** RECROPPED VERSION ** Minnnesota Vikings quaterback Brett Favre makes a touchdown signal as he returns to the practice field for the first time during NFL football training camp, Wednesday, Aug. 18, 2010 in Eden Prairie, Minn. After staying away from training camp, Favre was practicing less than 24 hours after the team sent three of his closest friends to Mississippi to bring him back following another summer of indecision. (AP Photo/Jim Mone)
With Brett Favre finally reporting to Minnesota earlier this week, I think we all assumed everything in Minnesota would be smooth sailing until January, when Favre throws four picks in the final two minutes and Brad Childress calls six punts from inside the opposing 10-yard line to mark yet another horrendous playoff defeat. That’s just what the Vikings do, you know. That’s how they are.
But this week is a reminder to you folks out there that the Vikings are always a safe bet to collapse at virtually any time. Both Mike Silver and Jason Cole at Yahoo spent a good of time yesterday documenting the apparently lousy relationship between Favre and Childress. Some of the key quotes from Cole’s article on the matter:
“Brett thinks Childress has no clue about offense,” a Vikings player said.
“Brett just doesn’t trust him,” a player said.
Some players believe that most of the offensive coaching staff is made up of yes-men like Bevell. Furthermore, Childress is the type who doesn’t take outside ideas very well.
As someone who follows this team closely, I can tell you that Favre’s feelings about Childress are pretty much the exact same feelings every Vikings fan has about the Vikings head coach. Until Favre arrived, this was an absolutely horrendous passing offense, and it’s clear that Favre’s audibles during the two-minute drill represented a vast improvement over Childress’ play calls in similar situations in the past. Favre makes Childress look better, and to say otherwise is disingenuous.
If you recall Favre’s retirement drama from LAST year (and really, they’re starting to all blend together), you may remember that one of the reasons Favre decided to come back was because of Childress. Specifically, Childress’ offense, which Favre knew intimately, and well enough to not require preseason training of any sort. This was the same offense Childress had been preaching as “kickass” (his word) for years, only to have nothing to show for it. It wasn’t until Favre arrived that Childress’ offense finally looked like something appealing.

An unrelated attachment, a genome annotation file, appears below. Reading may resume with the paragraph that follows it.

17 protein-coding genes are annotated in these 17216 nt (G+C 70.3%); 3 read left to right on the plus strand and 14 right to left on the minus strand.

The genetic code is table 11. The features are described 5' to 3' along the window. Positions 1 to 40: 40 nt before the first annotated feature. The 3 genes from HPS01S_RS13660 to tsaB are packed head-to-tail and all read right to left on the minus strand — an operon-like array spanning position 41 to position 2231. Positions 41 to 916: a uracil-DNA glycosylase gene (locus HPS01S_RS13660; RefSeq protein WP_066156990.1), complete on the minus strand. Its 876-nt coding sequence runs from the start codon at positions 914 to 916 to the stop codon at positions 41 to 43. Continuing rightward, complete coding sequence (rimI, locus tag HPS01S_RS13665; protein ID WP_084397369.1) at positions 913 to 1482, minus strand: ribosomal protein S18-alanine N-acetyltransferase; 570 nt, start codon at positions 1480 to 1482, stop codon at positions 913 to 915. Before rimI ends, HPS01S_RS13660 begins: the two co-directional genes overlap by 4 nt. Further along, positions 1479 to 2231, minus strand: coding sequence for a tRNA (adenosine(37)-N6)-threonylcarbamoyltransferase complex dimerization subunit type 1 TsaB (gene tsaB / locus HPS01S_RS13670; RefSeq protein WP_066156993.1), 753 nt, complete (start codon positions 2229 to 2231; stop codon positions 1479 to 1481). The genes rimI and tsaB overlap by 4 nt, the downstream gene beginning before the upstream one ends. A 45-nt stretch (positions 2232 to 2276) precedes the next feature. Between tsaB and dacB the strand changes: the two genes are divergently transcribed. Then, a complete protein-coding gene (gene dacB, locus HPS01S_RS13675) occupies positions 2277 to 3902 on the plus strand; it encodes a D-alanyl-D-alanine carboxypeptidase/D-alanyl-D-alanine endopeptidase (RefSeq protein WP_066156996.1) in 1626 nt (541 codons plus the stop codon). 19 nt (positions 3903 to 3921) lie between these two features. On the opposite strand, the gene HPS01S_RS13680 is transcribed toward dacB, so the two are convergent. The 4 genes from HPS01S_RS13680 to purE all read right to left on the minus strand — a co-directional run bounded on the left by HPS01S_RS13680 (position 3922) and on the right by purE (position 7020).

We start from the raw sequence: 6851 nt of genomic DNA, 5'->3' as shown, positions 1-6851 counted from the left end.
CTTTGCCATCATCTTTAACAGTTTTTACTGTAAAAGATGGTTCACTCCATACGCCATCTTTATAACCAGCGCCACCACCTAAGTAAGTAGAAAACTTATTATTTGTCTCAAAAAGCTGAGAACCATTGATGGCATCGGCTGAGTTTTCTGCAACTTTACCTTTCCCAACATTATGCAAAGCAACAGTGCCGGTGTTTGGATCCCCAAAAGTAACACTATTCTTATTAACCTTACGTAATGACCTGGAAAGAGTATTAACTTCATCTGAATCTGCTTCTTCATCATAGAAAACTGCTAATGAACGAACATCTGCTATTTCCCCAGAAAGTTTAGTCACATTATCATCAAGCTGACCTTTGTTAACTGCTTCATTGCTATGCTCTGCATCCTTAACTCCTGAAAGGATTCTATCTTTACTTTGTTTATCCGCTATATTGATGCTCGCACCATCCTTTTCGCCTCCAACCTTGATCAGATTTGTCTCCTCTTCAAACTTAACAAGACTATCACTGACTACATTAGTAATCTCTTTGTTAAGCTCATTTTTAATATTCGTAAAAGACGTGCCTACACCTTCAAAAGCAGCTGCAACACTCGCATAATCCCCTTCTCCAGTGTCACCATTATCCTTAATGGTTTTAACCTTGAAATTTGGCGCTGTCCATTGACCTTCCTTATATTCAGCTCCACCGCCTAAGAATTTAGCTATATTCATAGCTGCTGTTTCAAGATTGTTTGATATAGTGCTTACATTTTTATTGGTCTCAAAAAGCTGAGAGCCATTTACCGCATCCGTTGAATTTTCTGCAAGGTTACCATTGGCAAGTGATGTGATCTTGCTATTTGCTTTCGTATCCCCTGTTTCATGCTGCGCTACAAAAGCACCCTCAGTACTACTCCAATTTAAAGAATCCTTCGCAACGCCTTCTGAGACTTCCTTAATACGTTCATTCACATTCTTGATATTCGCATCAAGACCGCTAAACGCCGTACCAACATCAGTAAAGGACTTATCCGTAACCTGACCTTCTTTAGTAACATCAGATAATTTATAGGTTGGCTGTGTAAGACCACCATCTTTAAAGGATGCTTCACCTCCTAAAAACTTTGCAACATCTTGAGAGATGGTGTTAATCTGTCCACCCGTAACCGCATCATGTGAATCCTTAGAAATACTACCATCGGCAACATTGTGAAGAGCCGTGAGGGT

So, taking all that into account, the obvious conclusion is that Favre is RIGHT about Childress. Yes, Favre threw a horrid pick at the end of the NFC title game, but it was Childress who ruined the game by trying to settle for an unreasonably long field goal and getting caught in a 12-man penalty before Favre’s pick went down. That was Childress’ doing, and he saddles as much blame for that brutal ending as Favre does, if not more so. And I say that as someone who enjoys blaming Brett Favre for virtually all of the world’s ills, even Autotune.
The problem with Favre being right about Childress is that it makes his comeback this year look all the more disingenuous. He said he “owed it to the Vikings.” He said he wanted one last shot at helping them try to win the Super Bowl. Those words struck me as incredibly pedantic. Oh here! I’ll come back and RESCUE you, you poor Minnesota masses. I suppose I can swoop in and grace you with my presence one final time.
This is all so Favre can supposedly gift a final title shot to his teammates. But he knows who’s in charge. He knows, deep down, that Brad Childress is the kind of coach who will never win a Super Bowl, regardless of how talented his roster is.
And if Favre knows that, then why did he really come back? Well, I think you already know the answer to that. I don’t expect Favre and Childress’ relationship to be this team’s undoing. I think their undoing is inevitable somewhere down the road regardless. That’s just what happens when you entrust a team to these two particular men.